Food for Learning
In the News
shrike volunteers, landowners, honoured
November 4th, 2004
by Aimee Pianosi
Local News - There may be fewer Eastern Loggerhead
shrike than ever, but it isn't because there is a lack of interest or a lack
In fact, according to local shrike biologist Kurt Hennige, no one is exactly
sure why the endangered bird is declining in the area.
Two years ago there were 25 breeding pairs, last year 12, and this year 13.
On October 25 a group of local landowners, conservationists and
preservationists gathered to celebrate the species, and their efforts in its
rescue from the brink. Representatives were on hand from Wildlife
Preservation Trust Canada, the Ontario Cattlemens Association, and
Environment Canada to talk to guests.
Hennige is in charge of the local restoration effort and works for WRPT
Canada. He helped landowners use up $100,000 in projects over last winter.
This funding came from the Habitat Stewardship Program of the Cattlemens
"A lot of landowners are happy. We help them cut the red cedar," he said.
Currently shrike are nesting in red cedar, but too much red cedar decreases
their opportunities for hunting. Traditionally the birds nested in hawthorn
trees for protection, but these have also declined.
Besides working as a field biologist, he coordinates the bird survey each
year. Last year there were 21 volunteers who spent a total of 160 hours
surveying 137 sites. But Hennige said there are over 600 possible sites in
the area, so more surveying always needs to be done.
"Before you can even get on the land, you have to find who the landowners
are, ask the landowners.:
The breeding pairs are the lowest recorded numbers in Napanee Plain
for the last 40 years.
"Even more alarming is actually that out of the 13 pairs, we only had seven
nests with successful fledgling young. That's really low. In any loggerhead
shrike studies, 70-90 per cent would be more normal."
Hennige said that nest predation by raccoons, cats, crows, blue jays, ravens
and even snakes could be the cause of the drop in success.
"The year before we did think it was West Nile Virus, but since we see two
years in a row a lot of predation going on in Napanee, and we don't
see the same in the Carden Plain, their breeding success is 90 per
One landowner who got involved in the program is Mike Clair of Newburgh.
He grew up on a cattle farm, and still farms.
"There were always shrikes around here. In the morning you'd go out and move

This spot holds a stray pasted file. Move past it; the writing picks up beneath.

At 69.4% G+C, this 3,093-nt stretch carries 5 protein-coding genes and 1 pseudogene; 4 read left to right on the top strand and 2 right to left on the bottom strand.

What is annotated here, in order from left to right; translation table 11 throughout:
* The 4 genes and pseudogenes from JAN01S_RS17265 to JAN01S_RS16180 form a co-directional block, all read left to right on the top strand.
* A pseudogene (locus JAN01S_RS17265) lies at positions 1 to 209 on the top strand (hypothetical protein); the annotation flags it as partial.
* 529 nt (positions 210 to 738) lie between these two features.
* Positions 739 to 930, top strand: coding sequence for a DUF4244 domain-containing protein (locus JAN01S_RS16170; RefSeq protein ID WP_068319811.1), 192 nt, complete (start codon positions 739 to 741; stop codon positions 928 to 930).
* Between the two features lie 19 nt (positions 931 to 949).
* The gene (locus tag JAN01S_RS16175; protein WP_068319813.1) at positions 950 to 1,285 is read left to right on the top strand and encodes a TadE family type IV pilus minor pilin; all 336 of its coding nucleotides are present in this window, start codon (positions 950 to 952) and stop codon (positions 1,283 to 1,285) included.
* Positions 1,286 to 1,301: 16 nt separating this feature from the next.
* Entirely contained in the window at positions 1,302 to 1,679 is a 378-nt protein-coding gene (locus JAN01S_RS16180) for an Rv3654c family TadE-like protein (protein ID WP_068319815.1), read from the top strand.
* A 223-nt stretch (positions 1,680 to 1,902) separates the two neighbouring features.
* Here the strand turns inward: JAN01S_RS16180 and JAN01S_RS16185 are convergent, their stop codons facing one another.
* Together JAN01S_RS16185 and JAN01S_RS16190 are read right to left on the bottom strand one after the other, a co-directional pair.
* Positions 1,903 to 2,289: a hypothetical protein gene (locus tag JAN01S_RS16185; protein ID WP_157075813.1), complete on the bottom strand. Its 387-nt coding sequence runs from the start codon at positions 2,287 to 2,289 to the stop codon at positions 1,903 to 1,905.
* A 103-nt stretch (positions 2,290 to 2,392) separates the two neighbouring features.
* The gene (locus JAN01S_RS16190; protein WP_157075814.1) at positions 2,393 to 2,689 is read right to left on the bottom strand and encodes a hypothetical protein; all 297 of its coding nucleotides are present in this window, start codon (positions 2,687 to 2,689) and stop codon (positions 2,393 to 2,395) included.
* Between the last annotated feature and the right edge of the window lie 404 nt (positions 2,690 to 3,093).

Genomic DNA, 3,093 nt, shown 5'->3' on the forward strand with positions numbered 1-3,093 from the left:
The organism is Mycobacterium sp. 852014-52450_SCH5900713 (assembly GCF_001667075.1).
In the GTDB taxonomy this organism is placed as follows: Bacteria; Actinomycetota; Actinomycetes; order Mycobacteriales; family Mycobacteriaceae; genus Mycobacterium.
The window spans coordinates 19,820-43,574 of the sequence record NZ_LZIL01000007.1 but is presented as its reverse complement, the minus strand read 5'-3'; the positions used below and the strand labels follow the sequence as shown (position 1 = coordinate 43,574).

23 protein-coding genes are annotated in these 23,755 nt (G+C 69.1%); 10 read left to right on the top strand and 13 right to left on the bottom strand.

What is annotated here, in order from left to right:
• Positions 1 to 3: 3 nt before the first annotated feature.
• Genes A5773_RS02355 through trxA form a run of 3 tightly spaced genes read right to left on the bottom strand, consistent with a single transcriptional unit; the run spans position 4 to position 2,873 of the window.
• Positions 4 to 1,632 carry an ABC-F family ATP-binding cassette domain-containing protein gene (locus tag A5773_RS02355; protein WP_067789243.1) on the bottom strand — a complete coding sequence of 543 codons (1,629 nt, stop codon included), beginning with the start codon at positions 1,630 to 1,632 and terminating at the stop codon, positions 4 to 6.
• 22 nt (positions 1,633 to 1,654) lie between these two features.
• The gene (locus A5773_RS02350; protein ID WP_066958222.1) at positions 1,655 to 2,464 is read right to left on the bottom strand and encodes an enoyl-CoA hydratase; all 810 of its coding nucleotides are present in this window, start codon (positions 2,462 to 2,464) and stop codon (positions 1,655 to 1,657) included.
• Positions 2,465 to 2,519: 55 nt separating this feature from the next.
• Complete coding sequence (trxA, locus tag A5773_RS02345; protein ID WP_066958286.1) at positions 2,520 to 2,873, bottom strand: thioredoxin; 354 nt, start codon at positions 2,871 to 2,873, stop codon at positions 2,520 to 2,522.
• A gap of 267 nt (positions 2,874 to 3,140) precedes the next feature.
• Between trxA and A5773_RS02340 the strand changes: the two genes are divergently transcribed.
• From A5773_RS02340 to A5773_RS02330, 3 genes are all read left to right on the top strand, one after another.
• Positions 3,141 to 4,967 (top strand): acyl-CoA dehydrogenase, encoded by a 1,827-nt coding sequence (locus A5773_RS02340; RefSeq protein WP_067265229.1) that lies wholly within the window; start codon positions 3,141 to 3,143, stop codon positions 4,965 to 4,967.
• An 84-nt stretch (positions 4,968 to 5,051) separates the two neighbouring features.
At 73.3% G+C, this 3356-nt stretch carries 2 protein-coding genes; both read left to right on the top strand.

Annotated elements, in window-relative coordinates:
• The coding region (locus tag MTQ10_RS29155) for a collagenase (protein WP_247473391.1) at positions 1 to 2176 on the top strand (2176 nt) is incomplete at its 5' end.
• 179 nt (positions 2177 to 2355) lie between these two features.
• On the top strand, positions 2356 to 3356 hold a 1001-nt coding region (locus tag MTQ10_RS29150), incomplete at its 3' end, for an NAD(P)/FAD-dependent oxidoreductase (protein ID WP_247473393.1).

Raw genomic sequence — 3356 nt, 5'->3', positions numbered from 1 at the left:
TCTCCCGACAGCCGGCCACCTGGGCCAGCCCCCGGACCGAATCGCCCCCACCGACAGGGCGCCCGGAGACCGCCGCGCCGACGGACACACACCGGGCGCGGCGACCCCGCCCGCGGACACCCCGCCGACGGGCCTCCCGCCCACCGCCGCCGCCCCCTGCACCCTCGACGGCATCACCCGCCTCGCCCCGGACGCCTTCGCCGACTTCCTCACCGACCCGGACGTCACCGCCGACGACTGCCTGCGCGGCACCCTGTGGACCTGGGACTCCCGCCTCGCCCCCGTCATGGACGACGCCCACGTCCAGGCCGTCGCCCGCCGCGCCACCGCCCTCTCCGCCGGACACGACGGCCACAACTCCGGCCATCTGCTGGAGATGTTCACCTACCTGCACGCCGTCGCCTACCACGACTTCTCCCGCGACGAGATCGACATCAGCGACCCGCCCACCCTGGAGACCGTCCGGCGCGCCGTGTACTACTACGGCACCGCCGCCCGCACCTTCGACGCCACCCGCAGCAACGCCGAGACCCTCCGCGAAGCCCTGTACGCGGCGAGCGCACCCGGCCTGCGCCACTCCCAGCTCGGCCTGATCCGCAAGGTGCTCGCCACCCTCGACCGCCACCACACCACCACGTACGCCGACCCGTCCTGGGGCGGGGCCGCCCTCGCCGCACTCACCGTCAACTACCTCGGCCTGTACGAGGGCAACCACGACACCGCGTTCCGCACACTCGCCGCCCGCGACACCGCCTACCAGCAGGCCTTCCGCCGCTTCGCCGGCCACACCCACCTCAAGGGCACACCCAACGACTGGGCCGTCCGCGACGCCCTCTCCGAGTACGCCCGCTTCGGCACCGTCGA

your cattle from one side of the road to the other, and especially when the
babies were just trying to get out of the nest, the parents would just go
insane around you. You know they are there."
But Clair had missed their presence. One day he saw someone sitting in a car
near his home surveying the field, and found out it was former project co-ordinator
"He was watching them, but as time went along he was looking for them," said
So his family got involved with the restoration project by installing some
fence line and cutting brush. Wire and post were donated, and someone was
hired to do the labour.
Clair said until he met Grooms he had no idea his birds were some of the
last in Ontario.
"They were here. You didn't think there was anything wrong with them." He
said there were also some snakes on the fence near his parent's home that
had been impaled by the shrikes, and that was probably the last local pair.
"We've got the place ready for them to come back here. Hopefully we'll get
them back, that screaming noise, I can always remember them being here."
He said that some of his neighbors have also done some habitat restoration,
and they are all ready and waiting for the shrike's return.
Hennige said the total breeding population of the Eastern Loggerhead Shrike
in Ontario this summer was 27 pairs, but there are 100 birds being bred in
captivity, both at the Metro Toronto Zoo, and another facility.
This bird is a subspecies of the loggerhead shrike, and one other subspecies
in California is also endangered. There is a western subspecies which
migrate into Calgary which are also doing better, although still on the
Hennige says all seven of the subspecies have experienced significant
decline in numbers over the last 25 years.
He advises if you are a landowner with potential nesting spots, or are
interested in volunteering to help with counts, construction projects or
land clearing, contact WPTC at 1-866-833-8888, or go to http://www.shrike.ca